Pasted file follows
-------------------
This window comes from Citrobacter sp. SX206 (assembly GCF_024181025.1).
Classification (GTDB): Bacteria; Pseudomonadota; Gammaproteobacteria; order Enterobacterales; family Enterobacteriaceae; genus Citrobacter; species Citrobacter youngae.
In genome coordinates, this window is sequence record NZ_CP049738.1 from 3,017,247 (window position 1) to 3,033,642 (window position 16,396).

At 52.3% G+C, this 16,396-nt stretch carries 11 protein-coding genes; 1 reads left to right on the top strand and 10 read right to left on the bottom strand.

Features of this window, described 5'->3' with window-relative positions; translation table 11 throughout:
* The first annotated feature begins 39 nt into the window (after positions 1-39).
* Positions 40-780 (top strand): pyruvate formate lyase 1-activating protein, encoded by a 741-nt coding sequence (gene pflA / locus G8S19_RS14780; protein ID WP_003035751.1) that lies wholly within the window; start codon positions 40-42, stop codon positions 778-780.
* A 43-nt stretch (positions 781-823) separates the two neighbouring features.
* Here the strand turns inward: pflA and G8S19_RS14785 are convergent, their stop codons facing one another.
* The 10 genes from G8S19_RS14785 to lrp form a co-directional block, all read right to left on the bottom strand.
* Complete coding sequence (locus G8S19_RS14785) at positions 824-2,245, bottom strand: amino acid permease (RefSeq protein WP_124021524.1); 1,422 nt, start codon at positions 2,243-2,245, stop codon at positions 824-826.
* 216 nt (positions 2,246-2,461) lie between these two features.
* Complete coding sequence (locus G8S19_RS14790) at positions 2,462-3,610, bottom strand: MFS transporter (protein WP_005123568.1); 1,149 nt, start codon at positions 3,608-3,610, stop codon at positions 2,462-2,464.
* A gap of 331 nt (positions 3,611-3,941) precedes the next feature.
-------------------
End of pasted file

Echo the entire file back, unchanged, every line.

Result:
This window comes from Citrobacter sp. SX206 (assembly GCF_024181025.1).
Classification (GTDB): Bacteria; Pseudomonadota; Gammaproteobacteria; order Enterobacterales; family Enterobacteriaceae; genus Citrobacter; species Citrobacter youngae.
In genome coordinates, this window is sequence record NZ_CP049738.1 from 3,017,247 (window position 1) to 3,033,642 (window position 16,396).

At 52.3% G+C, this 16,396-nt stretch carries 11 protein-coding genes; 1 reads left to right on the top strand and 10 read right to left on the bottom strand.

Features of this window, described 5'->3' with window-relative positions; translation table 11 throughout:
* The first annotated feature begins 39 nt into the window (after positions 1-39).
* Positions 40-780 (top strand): pyruvate formate lyase 1-activating protein, encoded by a 741-nt coding sequence (gene pflA / locus G8S19_RS14780; protein ID WP_003035751.1) that lies wholly within the window; start codon positions 40-42, stop codon positions 778-780.
* A 43-nt stretch (positions 781-823) separates the two neighbouring features.
* Here the strand turns inward: pflA and G8S19_RS14785 are convergent, their stop codons facing one another.
* The 10 genes from G8S19_RS14785 to lrp form a co-directional block, all read right to left on the bottom strand.
* Complete coding sequence (locus G8S19_RS14785) at positions 824-2,245, bottom strand: amino acid permease (RefSeq protein WP_124021524.1); 1,422 nt, start codon at positions 2,243-2,245, stop codon at positions 824-826.
* 216 nt (positions 2,246-2,461) lie between these two features.
* Complete coding sequence (locus G8S19_RS14790) at positions 2,462-3,610, bottom strand: MFS transporter (protein WP_005123568.1); 1,149 nt, start codon at positions 3,608-3,610, stop codon at positions 2,462-2,464.
* A gap of 331 nt (positions 3,611-3,941) precedes the next feature.